Admission Control and Query Queuing

Admission control is an Impala feature that imposes limits on concurrent SQL queries to avoid resource usage spikes and out-of-memory conditions on busy Cloudera clusters.

The admission control feature lets you set an upper limit on the number of concurrent Impala queries and on the memory used by those queries. Any additional queries are queued until the earlier ones finish, rather than being cancelled or running slowly and causing contention. As other queries finish, the queued queries are allowed to proceed.

You can specify these limits and thresholds for each pool or globally so that you can balance the resource usage and throughput among steady well-defined workloads, rare resource-intensive queries, and ad-hoc exploratory queries.

In addition to the threshold values for currently executing queries, you can place limits on the maximum number of queries that are queued (waiting) and a limit on the amount of time they might wait before returning with an error. These queue settings let you ensure that queries do not wait indefinitely so that you can detect and correct “starvation” scenarios.

Queries, DML statements, and some DDL statements, including CREATE TABLE AS SELECT and COMPUTE STATS are affected by admission control.

On a busy Cloudera cluster, you might find there is an optimal number of Impala queries that run concurrently. For example, when the I/O capacity is fully utilized by I/O-intensive queries, you might not find any throughput benefit in running more concurrent queries. By allowing some queries to run at full speed while others wait, rather than having all queries contend for resources and run slowly, admission control can result in higher overall throughput.

For another example, consider a memory-bound workload such as many large joins or aggregation queries. Each such query could briefly use many gigabytes of memory to process intermediate results. Because Impala by default cancels queries that exceed the specified memory limit, running multiple large-scale queries at once might require re-running some queries that are cancelled. In this case, admission control improves the reliability and stability of the overall workload by only allowing as many concurrent queries as the overall memory of the cluster can accommodate.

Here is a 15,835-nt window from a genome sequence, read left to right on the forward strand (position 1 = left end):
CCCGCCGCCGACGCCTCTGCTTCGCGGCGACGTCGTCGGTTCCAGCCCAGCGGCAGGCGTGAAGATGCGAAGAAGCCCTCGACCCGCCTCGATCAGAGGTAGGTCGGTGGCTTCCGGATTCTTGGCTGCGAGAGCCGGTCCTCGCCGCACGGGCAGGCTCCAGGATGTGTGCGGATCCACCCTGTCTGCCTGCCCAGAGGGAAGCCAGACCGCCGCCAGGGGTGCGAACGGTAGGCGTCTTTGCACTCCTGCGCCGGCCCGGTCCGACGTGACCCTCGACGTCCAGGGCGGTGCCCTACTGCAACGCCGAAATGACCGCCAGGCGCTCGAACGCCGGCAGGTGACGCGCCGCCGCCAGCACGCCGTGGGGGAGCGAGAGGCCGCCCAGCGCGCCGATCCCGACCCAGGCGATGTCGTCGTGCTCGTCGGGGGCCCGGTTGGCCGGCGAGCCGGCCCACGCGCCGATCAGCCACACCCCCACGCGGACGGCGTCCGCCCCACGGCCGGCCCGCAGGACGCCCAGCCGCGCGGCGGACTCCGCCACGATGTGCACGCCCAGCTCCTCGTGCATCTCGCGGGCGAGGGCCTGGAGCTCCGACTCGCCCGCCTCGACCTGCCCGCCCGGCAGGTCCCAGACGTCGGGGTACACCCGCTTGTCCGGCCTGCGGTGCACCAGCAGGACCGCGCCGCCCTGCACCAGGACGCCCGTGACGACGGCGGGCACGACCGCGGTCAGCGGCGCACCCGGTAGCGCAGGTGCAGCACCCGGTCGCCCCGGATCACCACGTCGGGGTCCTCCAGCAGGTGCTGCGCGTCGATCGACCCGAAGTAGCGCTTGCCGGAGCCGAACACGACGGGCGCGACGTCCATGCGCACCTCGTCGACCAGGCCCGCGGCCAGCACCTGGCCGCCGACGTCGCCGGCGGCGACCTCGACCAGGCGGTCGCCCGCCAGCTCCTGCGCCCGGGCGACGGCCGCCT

Concurrent Queries and Admission Control

One way to limit resource usage through admission control is to set an upper limit on the number of concurrent queries. This is the initial technique you might use when you do not have extensive information about memory usage for your workload. The settings can be specified separately for each dynamic resource pool.

Max Running Queries

Maximum number of concurrently running queries in this pool. The default value is unlimited. (optional)

The maximum number of queries that can run concurrently in this pool. The default value is unlimited. Any queries for this pool that exceed Max Running Queries are added to the admission control queue until other queries finish. You can use Max Running Queries in the early stages of resource management, when you do not have extensive data about query memory usage, to determine if the cluster performs better overall if throttling is applied to Impala queries.

For a workload with many small queries, you typically specify a high value for this setting, or leave the default setting of “unlimited”. For a workload with expensive queries, where some number of concurrent queries saturate the memory, I/O, CPU, or network capacity of the cluster, set the value low enough that the cluster resources are not overcommitted for Impala.

Once you have enabled memory-based admission control using other pool settings, you can still use Max Running Queries as a safeguard. If queries exceed either the total estimated memory or the maximum number of concurrent queries, they are added to the queue.

If Max Running Queries Multiple is set, the Max Running Queries setting is ignored.

Max Running Queries Multiple
This floating point number is multiplied by the current total number of executors at runtime to give the maximum number of concurrently running queries allowed in the pool. The effect of this setting scales with the number of executors in the resource pool.